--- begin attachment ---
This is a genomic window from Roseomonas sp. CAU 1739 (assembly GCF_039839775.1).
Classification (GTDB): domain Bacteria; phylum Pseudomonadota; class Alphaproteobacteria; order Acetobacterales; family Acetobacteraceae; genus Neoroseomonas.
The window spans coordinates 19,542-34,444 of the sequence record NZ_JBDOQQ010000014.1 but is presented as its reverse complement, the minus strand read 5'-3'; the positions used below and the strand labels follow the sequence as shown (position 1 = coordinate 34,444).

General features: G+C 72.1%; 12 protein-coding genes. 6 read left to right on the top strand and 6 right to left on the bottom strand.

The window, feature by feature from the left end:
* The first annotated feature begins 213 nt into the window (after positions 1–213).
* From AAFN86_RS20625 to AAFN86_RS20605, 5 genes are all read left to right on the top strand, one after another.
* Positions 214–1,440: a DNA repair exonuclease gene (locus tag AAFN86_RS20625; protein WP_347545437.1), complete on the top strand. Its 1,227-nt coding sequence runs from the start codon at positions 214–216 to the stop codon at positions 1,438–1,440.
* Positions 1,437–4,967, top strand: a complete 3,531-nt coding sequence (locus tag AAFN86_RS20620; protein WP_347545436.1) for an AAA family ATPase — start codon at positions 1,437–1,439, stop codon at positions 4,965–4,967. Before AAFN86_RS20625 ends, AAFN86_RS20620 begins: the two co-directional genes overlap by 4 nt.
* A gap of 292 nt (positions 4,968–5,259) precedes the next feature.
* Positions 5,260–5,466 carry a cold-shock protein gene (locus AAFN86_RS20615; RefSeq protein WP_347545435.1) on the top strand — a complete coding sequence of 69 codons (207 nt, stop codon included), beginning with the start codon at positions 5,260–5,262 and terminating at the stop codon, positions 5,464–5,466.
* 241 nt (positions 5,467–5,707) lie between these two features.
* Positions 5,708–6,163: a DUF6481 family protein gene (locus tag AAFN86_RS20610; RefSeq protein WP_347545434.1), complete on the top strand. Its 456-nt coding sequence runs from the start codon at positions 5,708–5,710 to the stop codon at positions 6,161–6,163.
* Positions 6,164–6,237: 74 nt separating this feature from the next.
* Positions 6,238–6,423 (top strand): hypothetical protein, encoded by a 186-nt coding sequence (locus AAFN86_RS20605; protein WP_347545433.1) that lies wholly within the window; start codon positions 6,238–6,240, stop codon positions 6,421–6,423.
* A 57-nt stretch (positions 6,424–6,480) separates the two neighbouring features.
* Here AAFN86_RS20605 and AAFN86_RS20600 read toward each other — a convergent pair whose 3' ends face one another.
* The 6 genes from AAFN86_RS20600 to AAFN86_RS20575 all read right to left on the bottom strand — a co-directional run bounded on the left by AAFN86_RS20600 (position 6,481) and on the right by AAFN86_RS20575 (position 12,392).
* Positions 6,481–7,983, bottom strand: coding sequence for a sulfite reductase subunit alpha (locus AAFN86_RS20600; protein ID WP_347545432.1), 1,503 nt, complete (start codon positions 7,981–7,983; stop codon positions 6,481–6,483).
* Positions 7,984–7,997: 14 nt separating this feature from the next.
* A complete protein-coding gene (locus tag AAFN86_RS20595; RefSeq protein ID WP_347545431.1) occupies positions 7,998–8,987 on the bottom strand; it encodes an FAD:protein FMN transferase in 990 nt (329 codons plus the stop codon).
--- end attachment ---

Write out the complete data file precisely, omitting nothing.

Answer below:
This is a genomic window from Roseomonas sp. CAU 1739 (assembly GCF_039839775.1).
Classification (GTDB): domain Bacteria; phylum Pseudomonadota; class Alphaproteobacteria; order Acetobacterales; family Acetobacteraceae; genus Neoroseomonas.
The window spans coordinates 19,542-34,444 of the sequence record NZ_JBDOQQ010000014.1 but is presented as its reverse complement, the minus strand read 5'-3'; the positions used below and the strand labels follow the sequence as shown (position 1 = coordinate 34,444).

General features: G+C 72.1%; 12 protein-coding genes. 6 read left to right on the top strand and 6 right to left on the bottom strand.

The window, feature by feature from the left end:
* The first annotated feature begins 213 nt into the window (after positions 1–213).
* From AAFN86_RS20625 to AAFN86_RS20605, 5 genes are all read left to right on the top strand, one after another.
* Positions 214–1,440: a DNA repair exonuclease gene (locus tag AAFN86_RS20625; protein WP_347545437.1), complete on the top strand. Its 1,227-nt coding sequence runs from the start codon at positions 214–216 to the stop codon at positions 1,438–1,440.
* Positions 1,437–4,967, top strand: a complete 3,531-nt coding sequence (locus tag AAFN86_RS20620; protein WP_347545436.1) for an AAA family ATPase — start codon at positions 1,437–1,439, stop codon at positions 4,965–4,967. Before AAFN86_RS20625 ends, AAFN86_RS20620 begins: the two co-directional genes overlap by 4 nt.
* A gap of 292 nt (positions 4,968–5,259) precedes the next feature.
* Positions 5,260–5,466 carry a cold-shock protein gene (locus AAFN86_RS20615; RefSeq protein WP_347545435.1) on the top strand — a complete coding sequence of 69 codons (207 nt, stop codon included), beginning with the start codon at positions 5,260–5,262 and terminating at the stop codon, positions 5,464–5,466.
* 241 nt (positions 5,467–5,707) lie between these two features.
* Positions 5,708–6,163: a DUF6481 family protein gene (locus tag AAFN86_RS20610; RefSeq protein WP_347545434.1), complete on the top strand. Its 456-nt coding sequence runs from the start codon at positions 5,708–5,710 to the stop codon at positions 6,161–6,163.
* Positions 6,164–6,237: 74 nt separating this feature from the next.
* Positions 6,238–6,423 (top strand): hypothetical protein, encoded by a 186-nt coding sequence (locus AAFN86_RS20605; protein WP_347545433.1) that lies wholly within the window; start codon positions 6,238–6,240, stop codon positions 6,421–6,423.
* A 57-nt stretch (positions 6,424–6,480) separates the two neighbouring features.
* Here AAFN86_RS20605 and AAFN86_RS20600 read toward each other — a convergent pair whose 3' ends face one another.
* The 6 genes from AAFN86_RS20600 to AAFN86_RS20575 all read right to left on the bottom strand — a co-directional run bounded on the left by AAFN86_RS20600 (position 6,481) and on the right by AAFN86_RS20575 (position 12,392).
* Positions 6,481–7,983, bottom strand: coding sequence for a sulfite reductase subunit alpha (locus AAFN86_RS20600; protein ID WP_347545432.1), 1,503 nt, complete (start codon positions 7,981–7,983; stop codon positions 6,481–6,483).
* Positions 7,984–7,997: 14 nt separating this feature from the next.
* A complete protein-coding gene (locus tag AAFN86_RS20595; RefSeq protein ID WP_347545431.1) occupies positions 7,998–8,987 on the bottom strand; it encodes an FAD:protein FMN transferase in 990 nt (329 codons plus the stop codon).